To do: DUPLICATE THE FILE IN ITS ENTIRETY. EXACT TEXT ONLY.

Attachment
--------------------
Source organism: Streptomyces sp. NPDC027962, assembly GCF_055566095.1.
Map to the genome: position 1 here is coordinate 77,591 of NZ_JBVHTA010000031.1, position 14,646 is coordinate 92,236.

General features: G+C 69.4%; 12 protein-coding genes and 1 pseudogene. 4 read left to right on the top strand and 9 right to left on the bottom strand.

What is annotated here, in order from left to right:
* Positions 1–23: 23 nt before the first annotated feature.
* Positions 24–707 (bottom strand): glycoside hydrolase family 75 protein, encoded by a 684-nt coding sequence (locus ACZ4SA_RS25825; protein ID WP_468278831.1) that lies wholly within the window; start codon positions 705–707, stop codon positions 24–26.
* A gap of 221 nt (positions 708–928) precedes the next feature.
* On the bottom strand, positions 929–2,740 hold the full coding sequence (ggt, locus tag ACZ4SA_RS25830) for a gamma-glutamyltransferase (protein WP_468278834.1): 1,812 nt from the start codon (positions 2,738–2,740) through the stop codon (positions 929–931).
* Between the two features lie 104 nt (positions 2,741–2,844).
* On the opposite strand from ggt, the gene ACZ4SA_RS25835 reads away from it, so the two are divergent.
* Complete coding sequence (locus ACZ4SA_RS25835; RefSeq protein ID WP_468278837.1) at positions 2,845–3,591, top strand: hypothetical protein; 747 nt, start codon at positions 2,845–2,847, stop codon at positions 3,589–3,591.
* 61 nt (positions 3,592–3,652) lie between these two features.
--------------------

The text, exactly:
Source organism: Streptomyces sp. NPDC027962, assembly GCF_055566095.1.
Map to the genome: position 1 here is coordinate 77,591 of NZ_JBVHTA010000031.1, position 14,646 is coordinate 92,236.

General features: G+C 69.4%; 12 protein-coding genes and 1 pseudogene. 4 read left to right on the top strand and 9 right to left on the bottom strand.

What is annotated here, in order from left to right:
* Positions 1–23: 23 nt before the first annotated feature.
* Positions 24–707 (bottom strand): glycoside hydrolase family 75 protein, encoded by a 684-nt coding sequence (locus ACZ4SA_RS25825; protein ID WP_468278831.1) that lies wholly within the window; start codon positions 705–707, stop codon positions 24–26.
* A gap of 221 nt (positions 708–928) precedes the next feature.
* On the bottom strand, positions 929–2,740 hold the full coding sequence (ggt, locus tag ACZ4SA_RS25830) for a gamma-glutamyltransferase (protein WP_468278834.1): 1,812 nt from the start codon (positions 2,738–2,740) through the stop codon (positions 929–931).
* Between the two features lie 104 nt (positions 2,741–2,844).
* On the opposite strand from ggt, the gene ACZ4SA_RS25835 reads away from it, so the two are divergent.
* Complete coding sequence (locus ACZ4SA_RS25835; RefSeq protein ID WP_468278837.1) at positions 2,845–3,591, top strand: hypothetical protein; 747 nt, start codon at positions 2,845–2,847, stop codon at positions 3,589–3,591.
* 61 nt (positions 3,592–3,652) lie between these two features.